The Shofar and the Snake

This is a guest column by Rabbi Da-vid Rosenthal, from Aish Minnesota. Read Rabbi Da-vid’s Divrei Torah on his blog.

I remember a terrifying incident that happened to me about 9 years ago in Jerusalem.

I was walking home with my friends from a Friday night dinner at someone’s house, when lurking in the shadows, a figure raised what looked to be a gun and pointed it directly at us. You can imagine our fear at that moment. It turned out to be nothing more than a closed umbrella, yet I recall the thoughts that flew through my mind as I stood there, not knowing what was to be.

“Not yet, there’s so much I still want/need to do!”

Imagine being told you had a month left to live. How would your life change? What would you do differently? Would your priorities change?

We are in the month of Elul, the month before Rosh Hashanah. During the month of Elul, we blow the Shofar in anticipation of the oncoming “Day of Judgment” (not to be confused with Arnold Schwarzenegger’s version).

The function of the Shofar is to wake us up from our daily habitual existence. The monotonous grind that we tend to slip into over time. What am I here for? Am I living up to all that I can? How can I improve?

Why does it take a life threatening illness to wake us from our slumber?

There is a story told of Rav Chatzkel riding in a taxi.

The secular driver tells him a story that happened in his youth. He and few friends had finished their army service in Israel, and decided to go backpacking around the world. One night, they woke up to find one of their friends being strangled by a boa constrictor. Try as they might, they could not pry the snake off their friend, and they feared the end was near.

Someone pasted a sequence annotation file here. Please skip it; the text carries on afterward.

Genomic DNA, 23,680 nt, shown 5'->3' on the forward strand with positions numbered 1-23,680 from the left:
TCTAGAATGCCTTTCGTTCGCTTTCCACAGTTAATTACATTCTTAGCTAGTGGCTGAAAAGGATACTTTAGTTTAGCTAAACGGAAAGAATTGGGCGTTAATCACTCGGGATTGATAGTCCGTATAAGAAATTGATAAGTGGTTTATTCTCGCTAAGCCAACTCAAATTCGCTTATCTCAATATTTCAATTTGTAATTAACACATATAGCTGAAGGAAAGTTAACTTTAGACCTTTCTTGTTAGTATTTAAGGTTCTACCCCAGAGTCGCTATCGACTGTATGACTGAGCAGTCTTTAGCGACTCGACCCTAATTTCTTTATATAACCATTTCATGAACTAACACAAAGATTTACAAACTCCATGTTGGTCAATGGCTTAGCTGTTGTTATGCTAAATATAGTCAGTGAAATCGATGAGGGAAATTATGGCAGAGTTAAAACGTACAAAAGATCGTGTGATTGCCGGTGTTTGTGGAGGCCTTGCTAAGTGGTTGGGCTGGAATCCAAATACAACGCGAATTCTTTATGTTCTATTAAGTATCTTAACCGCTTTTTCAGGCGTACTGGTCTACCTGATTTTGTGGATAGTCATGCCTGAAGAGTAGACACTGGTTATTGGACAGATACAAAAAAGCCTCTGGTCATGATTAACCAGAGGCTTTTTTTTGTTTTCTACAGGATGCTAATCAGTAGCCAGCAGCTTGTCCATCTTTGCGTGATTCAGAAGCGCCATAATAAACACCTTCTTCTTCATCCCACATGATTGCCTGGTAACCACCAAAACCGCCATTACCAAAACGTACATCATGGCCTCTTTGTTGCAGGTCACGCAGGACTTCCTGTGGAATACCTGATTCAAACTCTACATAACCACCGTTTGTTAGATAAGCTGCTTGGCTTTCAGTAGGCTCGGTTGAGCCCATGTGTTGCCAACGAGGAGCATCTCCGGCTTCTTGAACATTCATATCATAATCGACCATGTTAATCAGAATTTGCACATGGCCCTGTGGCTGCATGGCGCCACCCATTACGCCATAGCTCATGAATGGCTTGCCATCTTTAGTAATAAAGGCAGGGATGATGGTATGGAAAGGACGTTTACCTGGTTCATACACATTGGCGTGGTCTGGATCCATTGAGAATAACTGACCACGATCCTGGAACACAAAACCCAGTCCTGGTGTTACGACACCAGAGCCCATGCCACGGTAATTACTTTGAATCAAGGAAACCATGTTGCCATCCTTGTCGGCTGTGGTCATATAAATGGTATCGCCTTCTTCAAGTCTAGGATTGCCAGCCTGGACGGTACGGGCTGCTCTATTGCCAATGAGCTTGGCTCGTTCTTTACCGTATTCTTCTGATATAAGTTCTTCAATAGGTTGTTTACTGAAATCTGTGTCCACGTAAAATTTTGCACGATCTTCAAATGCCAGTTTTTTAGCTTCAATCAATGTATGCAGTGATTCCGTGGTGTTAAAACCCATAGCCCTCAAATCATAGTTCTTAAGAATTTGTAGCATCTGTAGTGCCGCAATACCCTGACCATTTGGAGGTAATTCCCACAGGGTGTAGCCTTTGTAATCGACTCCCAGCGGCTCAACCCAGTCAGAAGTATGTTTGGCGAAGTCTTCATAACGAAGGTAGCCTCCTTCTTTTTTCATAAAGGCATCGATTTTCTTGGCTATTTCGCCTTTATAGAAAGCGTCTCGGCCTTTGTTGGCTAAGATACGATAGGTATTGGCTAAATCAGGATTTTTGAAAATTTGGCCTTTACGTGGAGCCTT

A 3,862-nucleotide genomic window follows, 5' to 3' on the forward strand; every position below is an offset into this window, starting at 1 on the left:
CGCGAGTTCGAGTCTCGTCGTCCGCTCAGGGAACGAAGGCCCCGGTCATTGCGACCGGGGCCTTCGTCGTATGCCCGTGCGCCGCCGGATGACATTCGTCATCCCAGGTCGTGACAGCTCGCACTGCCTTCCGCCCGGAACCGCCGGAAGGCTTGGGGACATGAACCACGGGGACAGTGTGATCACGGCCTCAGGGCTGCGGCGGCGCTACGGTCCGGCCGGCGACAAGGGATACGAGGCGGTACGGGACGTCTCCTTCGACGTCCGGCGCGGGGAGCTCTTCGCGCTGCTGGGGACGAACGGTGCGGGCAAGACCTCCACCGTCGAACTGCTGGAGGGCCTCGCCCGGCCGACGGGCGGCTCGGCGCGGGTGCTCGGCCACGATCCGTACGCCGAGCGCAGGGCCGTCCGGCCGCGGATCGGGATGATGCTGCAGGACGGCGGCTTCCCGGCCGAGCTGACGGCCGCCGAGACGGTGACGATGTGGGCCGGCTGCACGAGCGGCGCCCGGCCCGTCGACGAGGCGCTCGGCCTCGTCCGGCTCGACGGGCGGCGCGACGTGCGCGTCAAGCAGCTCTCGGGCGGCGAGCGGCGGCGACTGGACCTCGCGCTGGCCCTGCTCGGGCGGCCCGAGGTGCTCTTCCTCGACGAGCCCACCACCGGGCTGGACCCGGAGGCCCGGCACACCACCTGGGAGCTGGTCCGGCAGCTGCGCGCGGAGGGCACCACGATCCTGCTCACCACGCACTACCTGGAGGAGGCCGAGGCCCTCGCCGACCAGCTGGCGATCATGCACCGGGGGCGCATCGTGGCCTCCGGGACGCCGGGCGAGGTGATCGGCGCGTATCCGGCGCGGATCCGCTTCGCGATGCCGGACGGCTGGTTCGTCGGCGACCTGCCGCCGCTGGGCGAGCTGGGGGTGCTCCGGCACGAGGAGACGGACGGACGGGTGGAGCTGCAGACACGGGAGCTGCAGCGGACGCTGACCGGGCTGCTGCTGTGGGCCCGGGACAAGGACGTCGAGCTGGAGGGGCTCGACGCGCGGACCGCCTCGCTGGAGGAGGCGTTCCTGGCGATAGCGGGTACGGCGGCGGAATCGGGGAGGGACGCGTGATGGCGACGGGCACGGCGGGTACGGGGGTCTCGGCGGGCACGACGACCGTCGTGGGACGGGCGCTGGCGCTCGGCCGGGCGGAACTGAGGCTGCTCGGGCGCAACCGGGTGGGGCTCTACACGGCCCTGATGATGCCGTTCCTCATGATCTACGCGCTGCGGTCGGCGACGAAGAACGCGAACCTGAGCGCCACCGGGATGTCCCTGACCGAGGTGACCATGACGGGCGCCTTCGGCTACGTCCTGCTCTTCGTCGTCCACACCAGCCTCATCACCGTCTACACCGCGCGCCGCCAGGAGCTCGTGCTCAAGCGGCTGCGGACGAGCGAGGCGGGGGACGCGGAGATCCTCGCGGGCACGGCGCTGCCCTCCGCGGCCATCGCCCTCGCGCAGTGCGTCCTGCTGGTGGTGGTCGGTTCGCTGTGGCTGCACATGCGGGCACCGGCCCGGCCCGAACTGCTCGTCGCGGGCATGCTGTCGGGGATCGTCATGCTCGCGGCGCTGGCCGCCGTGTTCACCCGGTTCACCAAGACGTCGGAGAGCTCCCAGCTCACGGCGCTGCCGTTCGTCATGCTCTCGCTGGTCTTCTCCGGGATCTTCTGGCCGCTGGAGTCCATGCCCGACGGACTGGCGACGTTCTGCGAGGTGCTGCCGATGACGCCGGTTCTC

“Say the Shema,” they told him. As he finished the words, the snake unraveled itself, and slid silently away.

It was a true miracle! And so, “My friend is now religious, with a wife and children.”

“And what about you?” asked Reb Chatzkel.

The driver looked at him askance, “No no, you don’t understand – the miracle didn’t happen to me!”
We need to take our lives seriously. We need to take the message of the Shofar to heart. How would we wake up if faced with limited time to live? How would we act differently? Why wait for outside stimulus, we have it within ourselves to do it today!

If you had a month left to live, how would you be different?

Let’s use the month of Elul to prepare for Rosh Hashanah. Think of one small thing to change in your day to day life that can be a step in the right direction.

  • Say thank you to someone you take for granted
  • Talk to G-d once a day in your own words
  • Give charity
  • Smile at someone random
  • Give someone a compliment

May we all be written in the book of life.
(Photo: cotinis)